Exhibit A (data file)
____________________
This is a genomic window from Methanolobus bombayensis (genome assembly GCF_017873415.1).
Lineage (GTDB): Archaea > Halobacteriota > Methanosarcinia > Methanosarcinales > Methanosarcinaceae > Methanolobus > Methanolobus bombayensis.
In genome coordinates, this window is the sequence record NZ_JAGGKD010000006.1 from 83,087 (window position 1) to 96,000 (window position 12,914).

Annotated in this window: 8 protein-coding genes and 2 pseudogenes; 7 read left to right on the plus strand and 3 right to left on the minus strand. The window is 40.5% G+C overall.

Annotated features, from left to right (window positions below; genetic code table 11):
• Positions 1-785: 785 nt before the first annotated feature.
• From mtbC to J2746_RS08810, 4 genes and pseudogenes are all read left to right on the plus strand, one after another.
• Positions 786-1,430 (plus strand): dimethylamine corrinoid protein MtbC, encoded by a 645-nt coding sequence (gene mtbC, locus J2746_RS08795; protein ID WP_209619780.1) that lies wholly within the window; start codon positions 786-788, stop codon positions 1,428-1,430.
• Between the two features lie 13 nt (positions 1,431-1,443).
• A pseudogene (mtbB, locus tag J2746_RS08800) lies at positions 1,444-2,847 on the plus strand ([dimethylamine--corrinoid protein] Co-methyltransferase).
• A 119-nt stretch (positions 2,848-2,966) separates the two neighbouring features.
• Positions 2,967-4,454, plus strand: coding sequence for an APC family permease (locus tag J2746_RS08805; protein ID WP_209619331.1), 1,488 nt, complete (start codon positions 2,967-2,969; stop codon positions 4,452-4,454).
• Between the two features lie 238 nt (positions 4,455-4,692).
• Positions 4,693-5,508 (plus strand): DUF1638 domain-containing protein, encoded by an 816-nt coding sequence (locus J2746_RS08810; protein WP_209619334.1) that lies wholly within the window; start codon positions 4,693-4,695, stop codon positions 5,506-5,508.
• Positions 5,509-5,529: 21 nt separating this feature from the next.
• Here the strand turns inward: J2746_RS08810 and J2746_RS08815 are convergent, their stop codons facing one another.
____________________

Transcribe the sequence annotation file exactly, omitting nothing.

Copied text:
This is a genomic window from Methanolobus bombayensis (genome assembly GCF_017873415.1).
Lineage (GTDB): Archaea > Halobacteriota > Methanosarcinia > Methanosarcinales > Methanosarcinaceae > Methanolobus > Methanolobus bombayensis.
In genome coordinates, this window is the sequence record NZ_JAGGKD010000006.1 from 83,087 (window position 1) to 96,000 (window position 12,914).

Annotated in this window: 8 protein-coding genes and 2 pseudogenes; 7 read left to right on the plus strand and 3 right to left on the minus strand. The window is 40.5% G+C overall.

Annotated features, from left to right (window positions below; genetic code table 11):
• Positions 1-785: 785 nt before the first annotated feature.
• From mtbC to J2746_RS08810, 4 genes and pseudogenes are all read left to right on the plus strand, one after another.
• Positions 786-1,430 (plus strand): dimethylamine corrinoid protein MtbC, encoded by a 645-nt coding sequence (gene mtbC, locus J2746_RS08795; protein ID WP_209619780.1) that lies wholly within the window; start codon positions 786-788, stop codon positions 1,428-1,430.
• Between the two features lie 13 nt (positions 1,431-1,443).
• A pseudogene (mtbB, locus tag J2746_RS08800) lies at positions 1,444-2,847 on the plus strand ([dimethylamine--corrinoid protein] Co-methyltransferase).
• A 119-nt stretch (positions 2,848-2,966) separates the two neighbouring features.
• Positions 2,967-4,454, plus strand: coding sequence for an APC family permease (locus tag J2746_RS08805; protein ID WP_209619331.1), 1,488 nt, complete (start codon positions 2,967-2,969; stop codon positions 4,452-4,454).
• Between the two features lie 238 nt (positions 4,455-4,692).
• Positions 4,693-5,508 (plus strand): DUF1638 domain-containing protein, encoded by an 816-nt coding sequence (locus J2746_RS08810; protein WP_209619334.1) that lies wholly within the window; start codon positions 4,693-4,695, stop codon positions 5,506-5,508.
• Positions 5,509-5,529: 21 nt separating this feature from the next.
• Here the strand turns inward: J2746_RS08810 and J2746_RS08815 are convergent, their stop codons facing one another.